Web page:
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83. Psychic And Mental Troubles

It is impossible definitely to say how frequent are cases of insanity amongst the Tungus. The reason is not only that no statistical observations have been carried out, but also that the number of Tungus population is very small. In fact, the Tungus groups here discussed, as shown in SONT, rarely exceed two thousands of individuals. True, the Manchus of Aigun district are more numerous, but still they are not more than some twenty thousand people. In these conditions statistical observations confined to such a limited population cannot be convincing. There is one more condition to be pointed out, namely, in the conditions of Tungus life the insane individuals are not isolated nor especially protected and thus they perish soon after loss of their ability of taking care of themselves. The destruction of such individuals occurs even probably much earlier than the evident signs of insanity make their appearance which would imply isolation of the individual affected. The life of the Tungus, threatened at every moment by the natural agents and wild animals, requires a special vigilance which may be within power of absolutely normal persons only. Accidents which may eliminate the insane individuals are frequent, but it is very risky to diagnose causes of accidents if one bases oneself on the Tungus statements. In fact, the same accident may be due (1) to the coincidence of circumstances independent on the individual; (2) to the self-suggestion, as will be shown, very common amongst the Tungus and which cannot be regarded as a condition of insanity; and (3) to a real insanity. It is very likely that in all three cases the Tungus explanation of the accident will be the same, — the interference of the spirits. However, in some cases the Tungus and Manchus distinguish three classes of accidents. In the first class the accident would be ascribed to the carelessness of the man who did not foresee the possibility of an accident; in the second class it would be ascribed to the influence of spirits and in the third class to the abnormal condition of the man. So we now approach the Tungus and Manchu ideas as to the insanity.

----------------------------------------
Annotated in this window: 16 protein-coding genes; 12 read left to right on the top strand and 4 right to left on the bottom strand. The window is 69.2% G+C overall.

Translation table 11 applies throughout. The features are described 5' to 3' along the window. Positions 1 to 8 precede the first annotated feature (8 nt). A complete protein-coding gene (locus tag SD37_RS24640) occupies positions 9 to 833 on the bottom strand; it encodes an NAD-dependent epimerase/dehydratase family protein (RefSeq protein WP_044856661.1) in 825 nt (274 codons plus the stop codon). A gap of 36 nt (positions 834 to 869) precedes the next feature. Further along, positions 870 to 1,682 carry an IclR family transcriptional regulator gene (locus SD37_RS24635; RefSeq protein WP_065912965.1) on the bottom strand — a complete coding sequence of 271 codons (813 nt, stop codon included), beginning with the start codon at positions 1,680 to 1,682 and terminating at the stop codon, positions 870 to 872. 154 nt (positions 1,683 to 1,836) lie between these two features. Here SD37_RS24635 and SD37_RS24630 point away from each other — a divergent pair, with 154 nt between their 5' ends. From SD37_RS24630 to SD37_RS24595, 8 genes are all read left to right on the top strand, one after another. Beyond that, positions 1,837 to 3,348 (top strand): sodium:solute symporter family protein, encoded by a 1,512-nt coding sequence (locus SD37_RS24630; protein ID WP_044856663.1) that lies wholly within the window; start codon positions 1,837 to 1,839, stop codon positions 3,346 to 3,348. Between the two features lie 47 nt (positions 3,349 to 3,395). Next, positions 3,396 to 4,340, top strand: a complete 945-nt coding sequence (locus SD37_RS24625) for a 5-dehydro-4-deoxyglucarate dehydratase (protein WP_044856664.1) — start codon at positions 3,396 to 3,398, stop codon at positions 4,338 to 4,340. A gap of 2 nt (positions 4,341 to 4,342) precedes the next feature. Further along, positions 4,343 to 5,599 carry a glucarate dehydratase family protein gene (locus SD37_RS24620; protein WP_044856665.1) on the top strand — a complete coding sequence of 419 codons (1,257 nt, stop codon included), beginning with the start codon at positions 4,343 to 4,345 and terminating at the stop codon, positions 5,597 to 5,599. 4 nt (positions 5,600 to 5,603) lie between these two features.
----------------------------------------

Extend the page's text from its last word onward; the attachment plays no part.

I have found various theories in circulation. For instance, some forms of insanity by the Manchus are ascribed to the penetration of water (after drinking) into the liver, whence a great excitability of the individual, and «shadowing» of the heart may occur.